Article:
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Why the Best Safety Training Programs Make Personal Connections

Oct 18, 2021

Leader of safety training programs speaking-with-a-workerSafety training programs play a pivotal role in strengthening culture, communicating best practices and gaining your team’s buy-in. And the best safety trainers know that one of the most effective ways to inspire change and improve safety outcomes is to develop personal connections.

These can happen organically while working with others on a day-to-day basis, but personal connections can also be formed intentionally during the course of safety training and leveraged to make material more accessible and memorable.

Here’s a look at some of the tools you can use to forge personal connections in your safety training program.

1. Tell Stories

One of the most powerful ways to establish a connection in safety training is through storytelling, says Regina McMichael, CSP, CIT, president of the Learning Factory and author of “The Safety Training Ninja,” a book about creating safety courses workers want to attend.

The methods and approaches used in adult learning are different than those used with children. Adults need to connect to the topic, feel like they can fix problems and have some control over the learning process, McMichael says.

“This is why storytelling is the way to go,” she says.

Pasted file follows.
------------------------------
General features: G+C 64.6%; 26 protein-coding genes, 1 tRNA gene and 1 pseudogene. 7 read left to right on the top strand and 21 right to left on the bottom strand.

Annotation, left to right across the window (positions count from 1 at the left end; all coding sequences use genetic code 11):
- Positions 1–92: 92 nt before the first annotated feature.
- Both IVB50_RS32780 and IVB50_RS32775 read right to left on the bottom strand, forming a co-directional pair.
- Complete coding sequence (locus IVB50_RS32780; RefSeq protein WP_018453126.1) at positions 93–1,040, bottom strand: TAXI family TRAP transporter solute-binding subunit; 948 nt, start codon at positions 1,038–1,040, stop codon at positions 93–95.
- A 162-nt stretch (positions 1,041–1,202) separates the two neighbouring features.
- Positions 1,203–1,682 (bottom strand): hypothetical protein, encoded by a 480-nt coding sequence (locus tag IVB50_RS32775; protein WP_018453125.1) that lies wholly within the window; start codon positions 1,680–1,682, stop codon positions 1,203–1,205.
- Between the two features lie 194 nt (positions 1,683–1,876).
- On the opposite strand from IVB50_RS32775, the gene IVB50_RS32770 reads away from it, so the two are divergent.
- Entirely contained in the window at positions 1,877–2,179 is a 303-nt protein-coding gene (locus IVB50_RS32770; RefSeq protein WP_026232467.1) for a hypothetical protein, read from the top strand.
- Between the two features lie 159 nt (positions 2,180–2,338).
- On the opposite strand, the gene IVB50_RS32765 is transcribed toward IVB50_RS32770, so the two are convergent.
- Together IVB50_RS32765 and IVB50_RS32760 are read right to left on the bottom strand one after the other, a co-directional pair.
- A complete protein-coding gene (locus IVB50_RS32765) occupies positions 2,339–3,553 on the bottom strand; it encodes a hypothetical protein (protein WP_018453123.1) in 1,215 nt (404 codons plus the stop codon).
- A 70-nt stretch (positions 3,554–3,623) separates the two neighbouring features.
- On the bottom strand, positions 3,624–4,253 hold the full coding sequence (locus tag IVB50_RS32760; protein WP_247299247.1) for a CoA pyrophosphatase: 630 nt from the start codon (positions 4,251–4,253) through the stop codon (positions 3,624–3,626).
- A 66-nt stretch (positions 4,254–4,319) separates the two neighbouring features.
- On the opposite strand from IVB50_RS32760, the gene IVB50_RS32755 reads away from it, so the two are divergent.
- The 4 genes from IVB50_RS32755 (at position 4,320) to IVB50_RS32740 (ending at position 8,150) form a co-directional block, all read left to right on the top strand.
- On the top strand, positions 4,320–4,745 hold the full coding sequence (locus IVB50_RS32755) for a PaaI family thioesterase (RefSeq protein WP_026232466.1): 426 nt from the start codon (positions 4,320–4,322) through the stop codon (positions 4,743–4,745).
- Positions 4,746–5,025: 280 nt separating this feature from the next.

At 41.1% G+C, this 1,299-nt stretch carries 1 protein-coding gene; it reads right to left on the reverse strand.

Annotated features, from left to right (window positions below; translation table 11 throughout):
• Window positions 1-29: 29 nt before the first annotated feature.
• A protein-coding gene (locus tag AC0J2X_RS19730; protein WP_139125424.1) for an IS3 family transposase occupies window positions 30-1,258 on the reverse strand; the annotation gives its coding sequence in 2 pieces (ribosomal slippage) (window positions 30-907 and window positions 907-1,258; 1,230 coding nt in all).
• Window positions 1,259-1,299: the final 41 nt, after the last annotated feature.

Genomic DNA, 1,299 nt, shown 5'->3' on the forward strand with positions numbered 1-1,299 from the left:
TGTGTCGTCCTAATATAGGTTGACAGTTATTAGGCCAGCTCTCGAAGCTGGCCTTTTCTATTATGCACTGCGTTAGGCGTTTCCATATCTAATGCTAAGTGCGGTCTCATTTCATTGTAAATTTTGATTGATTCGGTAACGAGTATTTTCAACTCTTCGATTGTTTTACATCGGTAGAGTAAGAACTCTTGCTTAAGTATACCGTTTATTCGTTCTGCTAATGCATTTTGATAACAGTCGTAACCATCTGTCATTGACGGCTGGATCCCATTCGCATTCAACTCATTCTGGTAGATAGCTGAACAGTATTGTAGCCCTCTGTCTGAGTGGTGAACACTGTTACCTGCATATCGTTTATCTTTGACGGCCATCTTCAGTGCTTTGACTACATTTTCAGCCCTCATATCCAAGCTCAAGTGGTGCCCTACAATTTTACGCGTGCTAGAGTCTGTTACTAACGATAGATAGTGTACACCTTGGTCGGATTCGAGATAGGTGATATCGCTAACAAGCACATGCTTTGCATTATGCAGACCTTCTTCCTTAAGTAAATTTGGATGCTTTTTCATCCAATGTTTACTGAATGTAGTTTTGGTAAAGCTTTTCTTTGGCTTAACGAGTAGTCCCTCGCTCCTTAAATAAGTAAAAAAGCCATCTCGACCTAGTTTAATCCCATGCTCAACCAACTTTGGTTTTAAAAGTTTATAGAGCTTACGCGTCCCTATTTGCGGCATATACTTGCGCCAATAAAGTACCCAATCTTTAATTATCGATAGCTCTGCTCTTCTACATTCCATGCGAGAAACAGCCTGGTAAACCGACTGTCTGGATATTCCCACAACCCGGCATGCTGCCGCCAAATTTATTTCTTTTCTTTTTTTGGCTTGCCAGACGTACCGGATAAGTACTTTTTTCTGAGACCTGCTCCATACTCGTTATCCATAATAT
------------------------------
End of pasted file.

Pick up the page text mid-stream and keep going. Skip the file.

As an example, McMichael shares a story that she uses for confined space entry training: As many safety professionals know, untrained personnel are never to attempt a confined space entry rescue. During her first time in an underground confined space, she and her team lost connection to their topside contact. As difficult as it was for that person to leave the team down there, he did the right thing and called 911.

Being in that situation, McMichael says she saw how hard it was for the topside worker to follow the training, and she understood the emotional impact of this type of learning in a new way.

Here are a few things to keep in mind about storytelling:

  • It’s OK if you don’t have a firsthand experience like McMichaels’. You may be able to draw on a personal experience that tells a similar story. “Your storytelling doesn’t have to be about safety in order to make it relevant. It’s the outcome that has to be relevant,” McMichael says.
  • This is a great opportunity to better understand learners and their roles so you can walk in their shoes and speak their language. Look for ways to do this before leading a safety training.

2. Inspire Learners to Share Stories

When you don’t have any stories that would adequately provide the connection you need, or you want to further engage your audience, you can prompt others to share their experiences.

This has the added benefit of allowing participants to learn from and develop connections with each other and not just you as the trainer, McMichael says.

While it may take some practice to draw stories out of participants, you can prepare ahead of time.

  • Talk to people who work in the environments or with the tools you will cover during safety training — those who work at height or with digger derricks, for example — and get to know their perspectives.
  • Ask the right questions. When soliciting stories, you don’t have to ask for a story directly relating to the material. Try asking about one of the elements or outcomes you want to emphasize, such as feeling afraid or wanting to stay safe to get home to loved ones.

3. Exhibit Vulnerability

“Anybody can stand up in front of the room and spout regulations, but to make that personal impact, you have to be vulnerable,” McMichael says. There are a few ways to do that.